Author(s): Philip Ball
If you could be invisible, what would you do? The chances are that it would have something to do with power, wealth or sex. Perhaps all three. But there's no need to feel guilty. Impulses like these have always been at the heart of our fascination with invisibility: it points to realms beyond our senses, serves as a receptacle for fears and dreams, and hints at worlds where other rules apply. Invisibility is a mighty power and a terrible curse, a sexual promise, a spiritual condition. This is a history of humanity's turbulent relationship with the invisible. It takes on the myths and morals of Plato, the occult obsessions of the Middle Ages, the trickeries and illusions of stage magic, the auras and ethers of Victorian physics, military strategies to camouflage armies and ships and the discovery of invisibly small worlds. From the medieval to the cutting-edge, fairy tales to telecommunications, from beliefs about the supernatural to the discovery of dark energy, Philip Ball reveals the universe of the invisible.
The invisible is one of the most enduringly seductive ideas in human history. This is its biography.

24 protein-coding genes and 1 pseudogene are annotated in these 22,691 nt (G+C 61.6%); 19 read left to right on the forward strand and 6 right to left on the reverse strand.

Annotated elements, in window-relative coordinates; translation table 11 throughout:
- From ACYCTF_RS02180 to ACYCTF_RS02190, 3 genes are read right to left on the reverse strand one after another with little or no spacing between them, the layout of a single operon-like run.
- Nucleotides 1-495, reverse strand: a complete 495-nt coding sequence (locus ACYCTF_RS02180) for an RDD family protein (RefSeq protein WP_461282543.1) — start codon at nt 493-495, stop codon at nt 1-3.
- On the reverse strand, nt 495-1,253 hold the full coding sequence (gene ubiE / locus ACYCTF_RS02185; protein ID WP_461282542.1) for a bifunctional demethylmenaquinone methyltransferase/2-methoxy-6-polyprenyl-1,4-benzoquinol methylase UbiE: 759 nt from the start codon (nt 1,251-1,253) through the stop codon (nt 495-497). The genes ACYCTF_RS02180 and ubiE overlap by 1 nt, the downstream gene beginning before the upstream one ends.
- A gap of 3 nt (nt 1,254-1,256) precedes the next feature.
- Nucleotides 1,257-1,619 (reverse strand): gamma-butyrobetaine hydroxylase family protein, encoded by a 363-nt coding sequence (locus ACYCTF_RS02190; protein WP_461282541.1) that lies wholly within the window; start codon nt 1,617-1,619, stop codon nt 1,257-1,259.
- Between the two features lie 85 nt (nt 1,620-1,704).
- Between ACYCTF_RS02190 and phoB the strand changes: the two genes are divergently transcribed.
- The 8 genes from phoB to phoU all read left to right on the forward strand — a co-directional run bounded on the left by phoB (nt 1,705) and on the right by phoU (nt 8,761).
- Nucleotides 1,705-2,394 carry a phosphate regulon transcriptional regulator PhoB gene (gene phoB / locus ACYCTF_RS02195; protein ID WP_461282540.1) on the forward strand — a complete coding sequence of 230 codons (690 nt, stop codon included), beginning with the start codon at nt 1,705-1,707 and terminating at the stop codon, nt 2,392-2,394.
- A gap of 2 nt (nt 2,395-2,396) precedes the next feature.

"As a harvest of fascinating facts delivered with sharp wit and insight, it is hard to fault" -- Robert Douglas-Fairhurst Daily Telegraph "Intriguing" -- John Carey Sunday Times "If Ball's voice is lost in the information, that is his aim: the unseen narrator lets the bewitching facts speak for themselves" New Statesman "A fascinating compendium... Another author might struggle to manage such an esoteric collection [of stories of invisibility] but Mr Ball's writing is incisive enough to keep the different elements hanging and working together" The Economist "Ball marshals his material with deftness and charm" Literary Review
Philip Ball writes regularly in the scientific and popular media and worked for many years as an editor for physical sciences at Nature. His books cover a wide range of scientific and cultural phenomena, and include Critical Mass: How One Thing Leads To Another (winner of the 2005 Aventis Prize for Science Books), The Music Instinct, Unnatural: The Heretical Idea of Making People, Curiosity: How Science Became Interested in Everything. His most recent book is Serving The Reich: The Struggle for the Soul of Science Under Hitler.